I spoke with three former colleagues -- Danny, Jack and Joe -- Thursday, and it helped me fight through sadness. Danny Castellano recalled how we would get to the hotel bar after a night game to experience another audience with Ralph, and how Ralph always reached quickly for the check.
Jack O'Connell noted that Kiner was the tiny figure in the background (lower left) in Norman Rockwell's famous "Bottom of the Sixth" illustration for a Saturday Evening Post cover in 1949. It had to be Ralph. Depicted were three umpires working a Brooklyn Dodgers-Pirates game at Ebbets Field, wondering about a rainout; Rockwell was nearly obligated to use Kiner. Ralph was the face of the franchise long before that term became prevalent, the primary muscle in the National League.
And Joe Gergen, my former co-worker at Newsday, called to say he had heard my breathless 13-minute radio response to the question, "What can you say about Ralph?"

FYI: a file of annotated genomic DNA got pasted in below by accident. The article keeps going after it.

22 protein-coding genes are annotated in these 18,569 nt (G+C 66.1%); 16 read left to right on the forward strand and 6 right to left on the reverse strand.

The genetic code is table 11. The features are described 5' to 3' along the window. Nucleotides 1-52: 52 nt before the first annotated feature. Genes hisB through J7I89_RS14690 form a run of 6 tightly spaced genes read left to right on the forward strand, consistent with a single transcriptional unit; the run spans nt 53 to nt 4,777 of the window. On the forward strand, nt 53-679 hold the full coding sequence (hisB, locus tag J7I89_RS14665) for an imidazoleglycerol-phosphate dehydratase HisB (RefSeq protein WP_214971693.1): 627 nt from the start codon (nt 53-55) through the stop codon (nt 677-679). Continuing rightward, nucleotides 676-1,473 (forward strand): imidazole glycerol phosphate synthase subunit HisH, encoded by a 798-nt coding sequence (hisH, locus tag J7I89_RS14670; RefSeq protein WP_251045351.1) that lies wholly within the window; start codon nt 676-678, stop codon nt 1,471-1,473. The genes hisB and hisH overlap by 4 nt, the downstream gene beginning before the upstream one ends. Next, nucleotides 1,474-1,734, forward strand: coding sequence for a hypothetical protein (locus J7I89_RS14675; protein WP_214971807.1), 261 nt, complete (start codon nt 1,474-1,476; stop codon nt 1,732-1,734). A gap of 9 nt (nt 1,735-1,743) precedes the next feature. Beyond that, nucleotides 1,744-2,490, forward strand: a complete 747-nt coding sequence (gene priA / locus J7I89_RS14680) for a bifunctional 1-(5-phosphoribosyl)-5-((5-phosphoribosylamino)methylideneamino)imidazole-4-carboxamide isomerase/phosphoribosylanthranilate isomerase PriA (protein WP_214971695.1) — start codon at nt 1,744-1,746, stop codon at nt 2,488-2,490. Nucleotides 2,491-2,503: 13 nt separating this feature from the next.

"You had a lot of stories," said Gergen, who had written "Kiner's Korner" with Ralph. "I said, 'Ralph had a thousand times more.'" Perhaps 2,000.
Ralph could fill the thickest reporter's notebook at brunch with one fascinating tale after another. And he told them so well. Rarely did he stumble, as he did from time to time on the air. He knew them all and knew everything about them. God, we have lost a true treasure.
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Kiner could laugh at himself and even at his many Kinerisms. He once described a play in which Phillies outfielder Juan Samuel had deked baserunner Darryl Strawberry, the latter of whom went unmentioned in Kiner's account. Samuel was the clever outfielder as well as the foil on Kiner's words. "What a great job by Samuel, deking Samuel." Yes it was.